- We had more breech deliveries that we've ever seen. Just a note for future reference - water will break, mucous plug will come out, but you won't see feet and nose emerge. When you reach inside, you'll probably feel hocks rather than rear feet. Push the lamb back in and try to manipulate at least one leg back through the birth canal. You'll have to flex the foot at the pastern (curl it back towards the outside world). Pull with one leg if necessary.
- Taking the trailer out to the sheep was a revelation - we saved 5 lambs during the sleet/snow storm on March 6 by penning them in the trailer out of the wind and wet. It took about 48 hours for them to get their legs under them, but now they're catching up. Much easier to have the trailer next to the sheep than to bring them all the way home!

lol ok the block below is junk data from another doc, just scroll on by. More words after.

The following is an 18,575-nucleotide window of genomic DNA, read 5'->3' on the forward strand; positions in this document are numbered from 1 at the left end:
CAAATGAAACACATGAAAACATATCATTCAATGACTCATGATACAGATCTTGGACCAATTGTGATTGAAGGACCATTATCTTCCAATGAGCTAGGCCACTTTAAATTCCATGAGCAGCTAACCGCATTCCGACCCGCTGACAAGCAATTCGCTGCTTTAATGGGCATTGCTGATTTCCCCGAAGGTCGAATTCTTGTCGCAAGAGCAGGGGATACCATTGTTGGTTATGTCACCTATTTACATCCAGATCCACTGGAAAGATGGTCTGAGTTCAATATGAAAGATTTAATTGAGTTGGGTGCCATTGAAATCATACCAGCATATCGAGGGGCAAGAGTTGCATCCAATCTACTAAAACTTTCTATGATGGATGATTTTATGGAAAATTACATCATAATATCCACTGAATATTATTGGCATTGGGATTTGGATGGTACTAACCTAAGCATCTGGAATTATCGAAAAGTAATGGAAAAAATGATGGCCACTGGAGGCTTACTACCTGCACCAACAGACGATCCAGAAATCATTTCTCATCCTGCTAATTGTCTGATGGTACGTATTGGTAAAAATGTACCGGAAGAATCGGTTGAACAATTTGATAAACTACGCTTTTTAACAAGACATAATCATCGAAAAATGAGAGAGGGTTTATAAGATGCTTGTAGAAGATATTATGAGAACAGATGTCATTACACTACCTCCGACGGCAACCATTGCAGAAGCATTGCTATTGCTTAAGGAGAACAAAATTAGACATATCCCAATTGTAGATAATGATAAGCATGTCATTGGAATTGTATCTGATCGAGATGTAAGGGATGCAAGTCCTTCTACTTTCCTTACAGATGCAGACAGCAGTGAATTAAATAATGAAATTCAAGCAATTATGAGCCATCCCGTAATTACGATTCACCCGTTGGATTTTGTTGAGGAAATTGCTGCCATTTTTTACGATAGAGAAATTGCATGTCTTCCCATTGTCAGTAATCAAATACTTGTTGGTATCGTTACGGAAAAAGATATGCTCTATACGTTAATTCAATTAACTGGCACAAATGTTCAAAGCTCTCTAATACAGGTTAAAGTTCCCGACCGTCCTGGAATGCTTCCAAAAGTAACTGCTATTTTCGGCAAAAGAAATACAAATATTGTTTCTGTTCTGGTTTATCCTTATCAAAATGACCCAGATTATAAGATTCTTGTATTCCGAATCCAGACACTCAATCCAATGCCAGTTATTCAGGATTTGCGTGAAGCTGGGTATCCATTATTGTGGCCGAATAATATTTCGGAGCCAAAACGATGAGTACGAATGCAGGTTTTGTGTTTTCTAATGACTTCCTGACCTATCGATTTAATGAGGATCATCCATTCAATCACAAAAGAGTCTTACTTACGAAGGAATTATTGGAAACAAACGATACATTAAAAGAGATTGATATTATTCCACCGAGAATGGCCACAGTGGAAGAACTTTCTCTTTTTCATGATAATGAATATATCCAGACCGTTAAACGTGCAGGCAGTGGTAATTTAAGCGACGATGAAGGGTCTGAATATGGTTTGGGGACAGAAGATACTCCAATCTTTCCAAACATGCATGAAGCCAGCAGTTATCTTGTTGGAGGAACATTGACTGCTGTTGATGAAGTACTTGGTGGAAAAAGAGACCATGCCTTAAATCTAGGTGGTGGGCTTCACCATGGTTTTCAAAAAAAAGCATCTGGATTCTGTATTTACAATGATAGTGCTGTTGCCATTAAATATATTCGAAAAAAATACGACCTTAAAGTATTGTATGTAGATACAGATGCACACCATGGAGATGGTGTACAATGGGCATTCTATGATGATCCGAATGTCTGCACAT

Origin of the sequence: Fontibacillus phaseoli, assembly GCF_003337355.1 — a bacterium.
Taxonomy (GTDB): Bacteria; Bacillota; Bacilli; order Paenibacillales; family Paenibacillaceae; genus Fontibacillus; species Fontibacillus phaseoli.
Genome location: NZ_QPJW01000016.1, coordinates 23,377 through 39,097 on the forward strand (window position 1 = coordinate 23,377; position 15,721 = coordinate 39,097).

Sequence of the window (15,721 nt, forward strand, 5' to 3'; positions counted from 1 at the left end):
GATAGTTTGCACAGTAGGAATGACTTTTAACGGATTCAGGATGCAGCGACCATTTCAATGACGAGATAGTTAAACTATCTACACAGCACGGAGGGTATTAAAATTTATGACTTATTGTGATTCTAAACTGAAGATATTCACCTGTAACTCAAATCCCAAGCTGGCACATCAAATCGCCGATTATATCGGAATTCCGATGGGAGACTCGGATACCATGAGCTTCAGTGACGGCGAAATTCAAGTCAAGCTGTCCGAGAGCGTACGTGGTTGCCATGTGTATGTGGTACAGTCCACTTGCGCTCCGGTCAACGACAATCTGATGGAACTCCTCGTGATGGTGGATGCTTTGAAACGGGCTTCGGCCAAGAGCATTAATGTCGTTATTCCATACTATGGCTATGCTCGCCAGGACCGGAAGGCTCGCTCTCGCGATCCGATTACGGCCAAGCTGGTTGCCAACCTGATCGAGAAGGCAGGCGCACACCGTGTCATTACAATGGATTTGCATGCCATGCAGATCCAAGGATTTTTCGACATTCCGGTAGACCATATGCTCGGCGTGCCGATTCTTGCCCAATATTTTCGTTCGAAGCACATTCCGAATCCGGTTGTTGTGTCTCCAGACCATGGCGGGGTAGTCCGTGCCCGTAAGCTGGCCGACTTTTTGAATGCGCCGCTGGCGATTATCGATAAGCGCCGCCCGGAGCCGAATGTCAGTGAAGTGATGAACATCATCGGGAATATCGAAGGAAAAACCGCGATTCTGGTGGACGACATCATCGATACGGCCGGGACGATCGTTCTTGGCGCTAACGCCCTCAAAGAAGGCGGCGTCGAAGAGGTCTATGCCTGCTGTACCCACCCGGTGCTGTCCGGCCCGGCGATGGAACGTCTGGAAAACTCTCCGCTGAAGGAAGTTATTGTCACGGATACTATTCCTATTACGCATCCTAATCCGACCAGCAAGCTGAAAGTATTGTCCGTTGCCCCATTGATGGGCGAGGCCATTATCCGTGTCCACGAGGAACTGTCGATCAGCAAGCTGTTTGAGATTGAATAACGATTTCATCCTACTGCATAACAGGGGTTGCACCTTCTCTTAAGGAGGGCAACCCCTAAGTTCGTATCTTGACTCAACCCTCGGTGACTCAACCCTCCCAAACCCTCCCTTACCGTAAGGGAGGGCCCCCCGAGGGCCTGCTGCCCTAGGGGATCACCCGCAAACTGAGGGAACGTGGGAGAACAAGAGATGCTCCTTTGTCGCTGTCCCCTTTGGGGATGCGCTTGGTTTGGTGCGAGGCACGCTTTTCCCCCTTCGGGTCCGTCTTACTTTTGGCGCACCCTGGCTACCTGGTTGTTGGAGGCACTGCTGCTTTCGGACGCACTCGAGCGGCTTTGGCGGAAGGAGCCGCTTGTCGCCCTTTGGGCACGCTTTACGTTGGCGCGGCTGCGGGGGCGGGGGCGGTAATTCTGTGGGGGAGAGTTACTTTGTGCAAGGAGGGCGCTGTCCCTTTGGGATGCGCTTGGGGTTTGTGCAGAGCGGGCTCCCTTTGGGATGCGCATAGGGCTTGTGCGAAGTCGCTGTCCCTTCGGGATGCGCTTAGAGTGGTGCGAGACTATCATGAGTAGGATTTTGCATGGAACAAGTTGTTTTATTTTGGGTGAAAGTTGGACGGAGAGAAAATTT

- Moving ewes and young lambs went much better this year. We focused on the start of the move - we got all of the sheep up, let them get paired up, stretch, etc., and then asked them to move.
- The Omega 3-6-9 lamb and kid supplement seemed to help turn around dummy lambs. Getting a little energy and some vitamins into them seemed to sustain them until they figured out how to nurse. The BoSe shots may have helped with this, too.
- I remembered that catching a ewe is easier if you have her lambs! Caught several ewes that needed medical attention by simply catching their lambs and letting them come up to me.
- Catching a lambing ewe that's afraid to be caught is a different manner. Using a dog (or another person) to distract the ewe helps.
- Stripping out a ewe with a big bag or big teats is easier with two people! Feeding her lamb(s) her milk allows us to keep the lamb(s) with her.
- Our lambing interval was just 23 days this year! Not sure why, but it might be related to the fact that we were able to graze the ewes next to the rams (who were in a hardwire fence) - we had the same ram effect as using a teaser. We'll have to keep this in mind!
I think that's it for now - I'll add to these as I recall more lessons!